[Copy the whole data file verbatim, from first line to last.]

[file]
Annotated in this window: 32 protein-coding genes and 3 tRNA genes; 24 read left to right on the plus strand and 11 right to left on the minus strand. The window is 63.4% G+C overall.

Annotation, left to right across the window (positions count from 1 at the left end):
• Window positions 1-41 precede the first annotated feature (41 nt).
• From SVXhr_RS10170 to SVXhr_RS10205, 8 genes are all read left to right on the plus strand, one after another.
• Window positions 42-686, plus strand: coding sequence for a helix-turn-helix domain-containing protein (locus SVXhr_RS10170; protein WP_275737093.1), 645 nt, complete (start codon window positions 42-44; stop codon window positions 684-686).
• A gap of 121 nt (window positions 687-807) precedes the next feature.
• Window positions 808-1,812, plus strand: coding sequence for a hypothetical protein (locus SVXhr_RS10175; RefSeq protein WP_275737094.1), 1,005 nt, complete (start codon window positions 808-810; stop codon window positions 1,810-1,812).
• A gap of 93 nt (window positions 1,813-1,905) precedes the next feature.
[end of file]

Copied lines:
Annotated in this window: 32 protein-coding genes and 3 tRNA genes; 24 read left to right on the plus strand and 11 right to left on the minus strand. The window is 63.4% G+C overall.

Annotation, left to right across the window (positions count from 1 at the left end):
• Window positions 1-41 precede the first annotated feature (41 nt).
• From SVXhr_RS10170 to SVXhr_RS10205, 8 genes are all read left to right on the plus strand, one after another.
• Window positions 42-686, plus strand: coding sequence for a helix-turn-helix domain-containing protein (locus SVXhr_RS10170; protein WP_275737093.1), 645 nt, complete (start codon window positions 42-44; stop codon window positions 684-686).
• A gap of 121 nt (window positions 687-807) precedes the next feature.
• Window positions 808-1,812, plus strand: coding sequence for a hypothetical protein (locus SVXhr_RS10175; RefSeq protein WP_275737094.1), 1,005 nt, complete (start codon window positions 808-810; stop codon window positions 1,810-1,812).
• A gap of 93 nt (window positions 1,813-1,905) precedes the next feature.